I could go for some more reading suggestions, though. I find I’m especially interested in learning more about Hinduism, so if anyone knows of a book that provides a good overview, that would be awesome. I still feel a great deal of certainty re: my chosen deity, but I’d like to find a way to believe that fits in more with who I am, and from what I’ve read, Hinduism might actually be a good fit for that. That said, I’m open to other ideas. Ultimately, faith is deeply personal to me, but right now I am finding myself in a stage of evolution and value the insight of others who see the world differently.  I’m not really up for starting a debate on who’s right and who’s wrong- that defeats my purpose right now- but I’d love to be able to discuss ideas and beliefs in an open and non-judgmental way with anyone inclined to do so. So for all ten or so of you that randomly check in with this blog- fire away if you have thoughts or opinions or expertise or suggestions. I’d certainly appreciate it. 🙂


7 thoughts on “The essence of all religions is one. Only their approaches are different. -Gandhi

  1. I reccomend “Awakening the Buddha Within” by lama Surya Das. Though it’s geared primarily toward Buddhism I find that a lot of the information can be applied to all faiths.
    I especially love your “pretzel” expression on trying to fit into a specific faith. It describes perfectly how absolutely uncomfortable one can feel when trying to fit into the mold others make for us.
    I myself have not been Christian for a while and have been, until recently, reluctant to describe myself as Buddhist. Not because I don’t agree, more because I feel like I needed to really understand and learn more before I did so, lest someone ask me a question and I don’t know what the hell they’re talking about.
    I’m excited to see where your journey takes you. Mine took me everywhere from Mormon to Judaism to Wicca. I learned a lot and continue to learn everyday. What a relief it was to feel refuge in a spiritual way after being adrift for so long 🙂 my well wishes to you friend!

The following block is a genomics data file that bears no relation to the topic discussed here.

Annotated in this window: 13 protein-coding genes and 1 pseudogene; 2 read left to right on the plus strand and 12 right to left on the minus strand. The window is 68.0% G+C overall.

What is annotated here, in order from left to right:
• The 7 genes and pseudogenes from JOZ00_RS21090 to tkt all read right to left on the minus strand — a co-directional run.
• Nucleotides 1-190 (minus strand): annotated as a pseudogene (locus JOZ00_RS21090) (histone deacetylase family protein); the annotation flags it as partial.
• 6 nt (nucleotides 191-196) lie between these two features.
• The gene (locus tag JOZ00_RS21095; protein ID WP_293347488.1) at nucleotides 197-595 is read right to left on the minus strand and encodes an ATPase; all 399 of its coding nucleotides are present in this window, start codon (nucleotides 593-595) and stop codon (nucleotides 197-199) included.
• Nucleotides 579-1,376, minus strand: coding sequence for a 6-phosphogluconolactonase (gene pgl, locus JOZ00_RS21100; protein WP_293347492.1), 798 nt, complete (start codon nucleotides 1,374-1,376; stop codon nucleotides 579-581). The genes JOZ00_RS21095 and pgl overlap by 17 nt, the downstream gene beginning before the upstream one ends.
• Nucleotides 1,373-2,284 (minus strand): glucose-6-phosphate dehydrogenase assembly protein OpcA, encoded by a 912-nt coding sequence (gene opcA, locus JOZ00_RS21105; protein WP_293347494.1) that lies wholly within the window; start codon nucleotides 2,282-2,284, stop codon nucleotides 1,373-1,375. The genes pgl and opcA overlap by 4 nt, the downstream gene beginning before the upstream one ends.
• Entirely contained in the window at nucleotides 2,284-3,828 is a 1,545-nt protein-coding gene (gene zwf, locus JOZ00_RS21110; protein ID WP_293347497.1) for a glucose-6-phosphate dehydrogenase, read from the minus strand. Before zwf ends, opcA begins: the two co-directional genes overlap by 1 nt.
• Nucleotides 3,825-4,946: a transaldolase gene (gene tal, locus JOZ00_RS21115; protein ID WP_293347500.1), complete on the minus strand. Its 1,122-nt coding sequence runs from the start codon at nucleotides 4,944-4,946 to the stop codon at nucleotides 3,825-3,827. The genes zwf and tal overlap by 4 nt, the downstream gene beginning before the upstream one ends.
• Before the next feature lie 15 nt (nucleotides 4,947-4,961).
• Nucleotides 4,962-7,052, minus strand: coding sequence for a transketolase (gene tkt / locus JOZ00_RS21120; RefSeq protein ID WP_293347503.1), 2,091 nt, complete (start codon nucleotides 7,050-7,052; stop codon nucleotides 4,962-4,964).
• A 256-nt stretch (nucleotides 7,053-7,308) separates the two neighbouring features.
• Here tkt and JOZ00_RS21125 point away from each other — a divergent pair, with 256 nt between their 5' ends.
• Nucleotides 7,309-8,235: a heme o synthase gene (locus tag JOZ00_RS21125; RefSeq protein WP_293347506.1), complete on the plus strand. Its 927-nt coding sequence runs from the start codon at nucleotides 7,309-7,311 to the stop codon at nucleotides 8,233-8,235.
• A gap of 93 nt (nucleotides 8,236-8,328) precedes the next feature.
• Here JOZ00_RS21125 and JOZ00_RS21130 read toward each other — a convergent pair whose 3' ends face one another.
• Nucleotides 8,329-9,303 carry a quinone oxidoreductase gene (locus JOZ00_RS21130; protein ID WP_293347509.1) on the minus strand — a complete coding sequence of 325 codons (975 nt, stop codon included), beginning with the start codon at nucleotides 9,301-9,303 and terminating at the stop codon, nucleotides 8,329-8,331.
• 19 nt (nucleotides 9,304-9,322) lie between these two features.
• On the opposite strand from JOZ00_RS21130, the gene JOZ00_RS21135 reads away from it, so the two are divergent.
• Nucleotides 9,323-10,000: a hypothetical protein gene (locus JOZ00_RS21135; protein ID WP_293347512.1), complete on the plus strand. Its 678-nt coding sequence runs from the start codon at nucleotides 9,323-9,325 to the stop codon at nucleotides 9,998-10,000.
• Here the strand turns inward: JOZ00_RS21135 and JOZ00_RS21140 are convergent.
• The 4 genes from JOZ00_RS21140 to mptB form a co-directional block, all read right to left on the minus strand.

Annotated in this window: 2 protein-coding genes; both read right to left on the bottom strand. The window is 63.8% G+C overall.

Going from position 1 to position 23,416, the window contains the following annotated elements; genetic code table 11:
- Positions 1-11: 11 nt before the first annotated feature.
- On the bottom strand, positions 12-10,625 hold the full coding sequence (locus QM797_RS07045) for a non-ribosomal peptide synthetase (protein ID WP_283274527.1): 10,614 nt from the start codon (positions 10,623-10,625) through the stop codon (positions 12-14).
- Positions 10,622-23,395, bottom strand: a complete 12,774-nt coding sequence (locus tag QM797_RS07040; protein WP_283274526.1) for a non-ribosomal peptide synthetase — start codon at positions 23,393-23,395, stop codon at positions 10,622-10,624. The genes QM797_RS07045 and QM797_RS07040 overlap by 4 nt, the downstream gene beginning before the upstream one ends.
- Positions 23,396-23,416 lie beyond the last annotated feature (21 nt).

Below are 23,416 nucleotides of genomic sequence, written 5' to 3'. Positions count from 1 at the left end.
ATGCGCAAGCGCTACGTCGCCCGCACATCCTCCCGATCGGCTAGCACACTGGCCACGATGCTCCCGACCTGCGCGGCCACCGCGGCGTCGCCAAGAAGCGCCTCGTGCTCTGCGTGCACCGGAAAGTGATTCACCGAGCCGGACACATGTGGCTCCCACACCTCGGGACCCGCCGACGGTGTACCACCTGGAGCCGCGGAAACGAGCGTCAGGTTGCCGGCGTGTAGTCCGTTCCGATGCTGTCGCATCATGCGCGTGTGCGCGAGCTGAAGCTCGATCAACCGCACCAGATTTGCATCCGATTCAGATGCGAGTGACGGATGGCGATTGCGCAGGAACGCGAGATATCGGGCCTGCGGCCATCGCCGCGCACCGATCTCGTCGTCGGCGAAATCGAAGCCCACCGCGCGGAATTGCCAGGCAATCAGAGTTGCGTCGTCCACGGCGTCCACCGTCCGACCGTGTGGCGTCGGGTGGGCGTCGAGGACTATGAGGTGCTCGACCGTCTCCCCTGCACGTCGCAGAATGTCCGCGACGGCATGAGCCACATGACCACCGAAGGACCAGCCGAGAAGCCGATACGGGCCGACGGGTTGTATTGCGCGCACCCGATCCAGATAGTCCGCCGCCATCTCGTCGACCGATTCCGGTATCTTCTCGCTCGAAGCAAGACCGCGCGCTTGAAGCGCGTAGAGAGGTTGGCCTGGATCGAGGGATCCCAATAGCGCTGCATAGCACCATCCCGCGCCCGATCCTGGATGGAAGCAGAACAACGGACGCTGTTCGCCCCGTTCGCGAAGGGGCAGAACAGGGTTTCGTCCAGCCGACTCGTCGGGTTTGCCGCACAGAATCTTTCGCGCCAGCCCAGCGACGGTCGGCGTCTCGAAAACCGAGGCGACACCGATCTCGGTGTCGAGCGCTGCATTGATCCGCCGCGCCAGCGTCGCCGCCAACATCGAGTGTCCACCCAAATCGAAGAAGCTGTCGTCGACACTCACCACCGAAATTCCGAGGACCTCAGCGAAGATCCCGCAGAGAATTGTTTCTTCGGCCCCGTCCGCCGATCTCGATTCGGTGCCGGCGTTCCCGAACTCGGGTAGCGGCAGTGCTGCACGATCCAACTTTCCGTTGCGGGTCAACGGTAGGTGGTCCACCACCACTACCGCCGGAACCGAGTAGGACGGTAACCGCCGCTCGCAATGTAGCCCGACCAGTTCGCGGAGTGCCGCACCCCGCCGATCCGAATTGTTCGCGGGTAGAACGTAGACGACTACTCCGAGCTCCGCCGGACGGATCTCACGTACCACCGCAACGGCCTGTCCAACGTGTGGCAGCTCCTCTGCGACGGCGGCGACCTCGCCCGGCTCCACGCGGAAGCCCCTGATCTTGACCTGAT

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  2. Rightly said….faith should be a source of peace; and it really is…a sense of serenity oozes the soul in which words can no longer do justice.
    I loved reading this:)
    Love Zara

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  3. Forge your own religion! We can only know Him from personal experience and I don’t think any of the mainstream religions have it 100%, take the best parts of all of them and make your own belief system! That’s kinda what I’ve done, though it falls under the New Age movement umbrella, with a healthy helping of youthful know-it-allness 😀

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  4. I referred to myself as a Christian for a long time, now I don’t use the term much. This quote goes along with what Gandhi was saying “We cannot confine God; we cannot understand, analyze, or dissect God; we cannot even name God. God eludes us when we try to put God into the letters G-o-d. The soul of man is free; the spirit of man is free; the consciousness of man is free. That is why we cannot put God into a religion; we cannot put the Christ into a religion; and we cannot put religion into a man. We cannot confine, restrict, or limit God, the Christ, or religion. These are free, and if we ever try to contain them within a form, we lose them” Joel Goldsmith, A Parenthesis in Eternity (free at

    Liked by 1 person